So often we put our value, and even our worth, into the wrong things. That's part of Paula Faris's story. The ABC News correspondent rose quickly and scored two coveted jobs – co-host of The View, and anchor of Good Morning America's weekend edition.
But she walked away from both jobs. She talks about why she did that in a new book, Called Out: Why I Traded Two Dream Jobs for a Life of True Calling.
In an interview with CBN News, Faris, a committed Christian, shared that the success she achieved came with a lot of chaos.
Professional Success, Personal Chaos
"And I really, I felt like my personal life was falling apart around me," she said. "Yes, I was at a professional high, the height of my career, but I looked around, Jenna, and the landscape around me was on fire."
"My relationships were suffering: [the relationship] with my husband, with my kids, with God," she went on. "I wasn't attending church regularly because I couldn't due to my schedule. My health started to suffer and I felt this stirring in my spirit that God really wanted me to take a step to the side but I challenged him at first. 'But didn't You call me to do this? This is my calling. I'm walking in my calling. Look, I'm doing this all for You.'"
"Season of Hell"
But it wasn't until Paula experienced what she describes as a "season of hell" that she got to the point of surrender.
"I felt a little like Job. I experienced five major events. I had a miscarriage with an emergency surgery. And then I suffered a concussion at work through a very freak accident where someone threw an object at my head right before I was going live for Good Morning America. The day I got cleared to go back to work after being knocked out from the concussion, I get in a head-on car crash. That's incident number three. Incident number four is influenza. And then I developed pneumonia. So that's five major events within seven months of my life and I said, okay, God, I understand You want me to slow down because my professional and personal choices are clashing with my professed values and my family is getting my leftovers."
So Paula took a step back. And that came with its own set of challenges.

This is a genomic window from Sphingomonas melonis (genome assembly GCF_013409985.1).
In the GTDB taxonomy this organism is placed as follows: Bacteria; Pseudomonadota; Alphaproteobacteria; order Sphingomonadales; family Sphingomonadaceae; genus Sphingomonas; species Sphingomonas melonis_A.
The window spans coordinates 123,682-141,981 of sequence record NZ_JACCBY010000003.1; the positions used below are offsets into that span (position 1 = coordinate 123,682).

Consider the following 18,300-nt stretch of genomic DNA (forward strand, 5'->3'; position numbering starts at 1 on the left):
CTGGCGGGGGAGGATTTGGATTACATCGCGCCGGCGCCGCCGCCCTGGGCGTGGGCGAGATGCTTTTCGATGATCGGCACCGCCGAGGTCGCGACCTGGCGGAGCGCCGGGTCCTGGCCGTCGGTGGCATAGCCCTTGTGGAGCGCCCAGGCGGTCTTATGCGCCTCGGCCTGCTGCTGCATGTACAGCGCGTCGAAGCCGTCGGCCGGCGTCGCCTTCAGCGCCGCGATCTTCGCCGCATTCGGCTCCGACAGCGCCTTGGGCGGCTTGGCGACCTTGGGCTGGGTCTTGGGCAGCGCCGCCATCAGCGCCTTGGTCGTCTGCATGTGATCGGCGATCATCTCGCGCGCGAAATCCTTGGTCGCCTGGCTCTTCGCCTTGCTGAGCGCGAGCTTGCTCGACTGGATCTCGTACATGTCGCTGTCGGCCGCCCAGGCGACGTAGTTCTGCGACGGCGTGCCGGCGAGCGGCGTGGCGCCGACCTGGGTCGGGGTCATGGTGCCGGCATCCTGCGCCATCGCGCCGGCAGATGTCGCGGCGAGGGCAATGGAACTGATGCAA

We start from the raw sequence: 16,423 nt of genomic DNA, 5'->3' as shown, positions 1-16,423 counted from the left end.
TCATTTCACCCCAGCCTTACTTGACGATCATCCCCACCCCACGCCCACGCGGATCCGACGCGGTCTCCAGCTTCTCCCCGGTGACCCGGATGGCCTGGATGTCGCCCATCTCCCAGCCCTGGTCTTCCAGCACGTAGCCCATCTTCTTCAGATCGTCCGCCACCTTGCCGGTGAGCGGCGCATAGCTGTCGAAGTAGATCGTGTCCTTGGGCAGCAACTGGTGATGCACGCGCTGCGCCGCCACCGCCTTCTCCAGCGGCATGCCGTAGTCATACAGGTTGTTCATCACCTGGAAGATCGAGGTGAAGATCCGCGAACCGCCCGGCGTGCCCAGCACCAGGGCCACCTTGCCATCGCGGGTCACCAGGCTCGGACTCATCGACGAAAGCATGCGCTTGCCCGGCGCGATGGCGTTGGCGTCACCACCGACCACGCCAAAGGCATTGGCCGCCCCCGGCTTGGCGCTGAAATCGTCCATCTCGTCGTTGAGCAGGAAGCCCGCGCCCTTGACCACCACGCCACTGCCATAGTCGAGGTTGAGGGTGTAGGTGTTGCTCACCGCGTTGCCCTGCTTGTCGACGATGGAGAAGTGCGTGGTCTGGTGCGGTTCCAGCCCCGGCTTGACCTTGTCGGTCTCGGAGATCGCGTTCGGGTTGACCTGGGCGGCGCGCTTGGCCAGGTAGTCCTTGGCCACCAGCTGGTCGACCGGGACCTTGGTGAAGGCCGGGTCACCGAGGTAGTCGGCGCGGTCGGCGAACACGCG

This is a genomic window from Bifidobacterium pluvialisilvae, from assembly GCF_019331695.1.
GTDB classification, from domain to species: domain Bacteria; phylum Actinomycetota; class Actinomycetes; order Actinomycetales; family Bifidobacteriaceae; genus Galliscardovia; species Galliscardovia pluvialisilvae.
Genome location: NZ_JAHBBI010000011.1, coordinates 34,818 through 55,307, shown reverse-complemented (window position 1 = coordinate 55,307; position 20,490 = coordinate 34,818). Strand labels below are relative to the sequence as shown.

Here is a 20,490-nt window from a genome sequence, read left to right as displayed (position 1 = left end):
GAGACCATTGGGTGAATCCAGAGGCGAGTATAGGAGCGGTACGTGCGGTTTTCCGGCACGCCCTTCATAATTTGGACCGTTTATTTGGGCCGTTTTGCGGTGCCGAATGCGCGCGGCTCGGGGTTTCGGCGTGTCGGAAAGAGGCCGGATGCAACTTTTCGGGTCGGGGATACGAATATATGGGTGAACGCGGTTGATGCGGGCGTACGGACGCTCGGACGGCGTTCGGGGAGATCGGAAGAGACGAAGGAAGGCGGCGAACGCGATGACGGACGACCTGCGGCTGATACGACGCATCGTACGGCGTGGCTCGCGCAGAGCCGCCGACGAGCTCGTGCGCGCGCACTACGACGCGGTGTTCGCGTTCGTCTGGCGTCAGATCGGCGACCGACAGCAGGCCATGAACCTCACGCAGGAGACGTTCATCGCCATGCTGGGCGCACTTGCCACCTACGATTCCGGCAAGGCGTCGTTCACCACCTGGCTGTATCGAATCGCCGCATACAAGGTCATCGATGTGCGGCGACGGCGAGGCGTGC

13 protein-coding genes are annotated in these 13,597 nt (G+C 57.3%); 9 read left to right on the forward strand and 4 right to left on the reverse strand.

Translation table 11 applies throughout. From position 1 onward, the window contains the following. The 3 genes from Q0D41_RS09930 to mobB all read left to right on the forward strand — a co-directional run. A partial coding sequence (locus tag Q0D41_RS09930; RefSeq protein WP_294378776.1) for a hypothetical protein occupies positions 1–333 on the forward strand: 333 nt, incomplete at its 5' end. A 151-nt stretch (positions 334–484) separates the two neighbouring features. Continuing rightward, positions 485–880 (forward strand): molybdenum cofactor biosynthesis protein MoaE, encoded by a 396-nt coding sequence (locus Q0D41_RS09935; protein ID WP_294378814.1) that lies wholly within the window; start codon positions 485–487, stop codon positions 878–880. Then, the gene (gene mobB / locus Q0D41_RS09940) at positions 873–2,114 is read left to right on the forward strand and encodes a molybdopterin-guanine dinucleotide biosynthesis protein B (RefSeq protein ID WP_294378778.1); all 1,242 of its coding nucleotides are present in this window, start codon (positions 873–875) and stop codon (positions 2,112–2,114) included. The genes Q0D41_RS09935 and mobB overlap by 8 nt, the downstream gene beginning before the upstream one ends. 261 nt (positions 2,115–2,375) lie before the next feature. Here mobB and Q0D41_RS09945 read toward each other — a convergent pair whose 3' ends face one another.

"And then in that space, Jenna, I realized I had no idea who I was outside of my job. My identity and my purpose was in career, was in work, was in [my] vocation, was in this 'calling' on my life."
She realized her idea of "calling" was always linked to career, and work as to where she found her worth – not in God.
Finding Her True Calling
"What God really revealed to me in this season where I write a majority of the book is that we have these two callings on our life. We have a faith calling which is our purpose on this earth. It is why we are here and it will never move. It will never shake. It will never be uprooted when there's a pandemic or a personal crisis. It's who you are. For me, it is to love God and to love people. A personal crisis is never going to shake that."
Not even something called COVID-19 can shake her calling, Paula said.
"A pandemic will never shake loving God and loving people and that's why I'm here. My vocational calling will change, okay, and my vocational calling, yes, while it's what I do, it's the vehicle. I see it now as the vehicle by which I will love God and love people. It's the conduit. It's going to change. Expect it to change. Allow God to branch out, to not see yourself so one-dimensionally."
Her career has certainly not been one dimensional, and she's seen many changes along the way. Today, Paula is a correspondent for ABC News, hosting a popular podcast, "Journeys of Faith." Paula says these days she no longer sees her self as a broadcaster only.
"I say, okay, I'm someone who's curious. I am a questioner. I am dogged and I will champion people and guess what? God can use that in a myriad of ways on a myriad of different branches but I just have to remember what I'm doing and who I'm doing it for. It's not about me."
For Paula Faris, it's about loving God and loving people – and allowing the love God to shine through her.